As is so often the case with genius, many of Kelley McDaniel’s ideas and innovations seem so obvious once they are put into action. Visitors to King Middle react by asking “Why doesn’t everyone do things this way?” I sometimes ask myself “Why didn’t I think of that?”. The answer to both questions is that the rest of us are not Kelley McDaniel. Kelley is the most committed, able and innovative school librarian that I have ever been around.
If I start listing all of the projects that Kelley has helped me with, we could be here for a very long time. The thing about Kelley is that she is not only a great source of
information, she is also highly skilled at planning projects and activities. Kelley combines great organizational skills with a flair for constructing engaging events and activities. On top of those two qualities, she has the kind of passion for her work that only the very educators have. Kelley puts forth an exceptional effort every single day, and so has come to be relied upon by students, teachers, administrators, parents and community members.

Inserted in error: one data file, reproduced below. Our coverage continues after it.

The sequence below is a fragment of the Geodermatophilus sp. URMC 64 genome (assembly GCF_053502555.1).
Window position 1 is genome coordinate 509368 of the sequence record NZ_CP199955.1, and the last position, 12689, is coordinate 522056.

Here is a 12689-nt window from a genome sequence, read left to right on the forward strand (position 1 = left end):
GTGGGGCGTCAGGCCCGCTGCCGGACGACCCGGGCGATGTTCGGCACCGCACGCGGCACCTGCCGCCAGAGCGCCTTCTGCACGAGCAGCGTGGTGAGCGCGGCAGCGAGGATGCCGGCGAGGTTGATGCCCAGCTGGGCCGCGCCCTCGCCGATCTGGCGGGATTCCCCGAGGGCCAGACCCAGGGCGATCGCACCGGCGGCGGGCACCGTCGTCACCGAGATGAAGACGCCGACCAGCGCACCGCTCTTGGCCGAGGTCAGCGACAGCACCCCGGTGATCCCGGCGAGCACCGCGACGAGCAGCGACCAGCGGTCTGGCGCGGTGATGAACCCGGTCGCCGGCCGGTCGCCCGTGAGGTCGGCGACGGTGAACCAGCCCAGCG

Kelley has been a great asset for me over the 10 years that I have known her. She has been a great sounding board, and a source of insight over the years. Kelley has a talent
for anticipating organizational issue, and holds more information about what is going on in the various school houses than perhaps anyone else. Kelley also makes a difference in the lives of students. First and foremost, she reframes how students think about themselves. When Kelley is around, everyone is a reader. It is just a matter of finding the right books to read. Beyond that, though, Kelley finds interesting and meaningful projects for students to work on, both as part of their core academic studies and as additional opportunities. Through this work, she develops
enduring relationships with students. It is not at all unusual to find high school students returning to King to talk to Kelley, or even to help out in the library.
Kelley also has a special role with local writers, illustrators and book stores. She has created a network that supports, encourages and celebrates these people. The pay off for our school is that we have a constant stream of working writers interacting with our students, and important relationships with local book stores.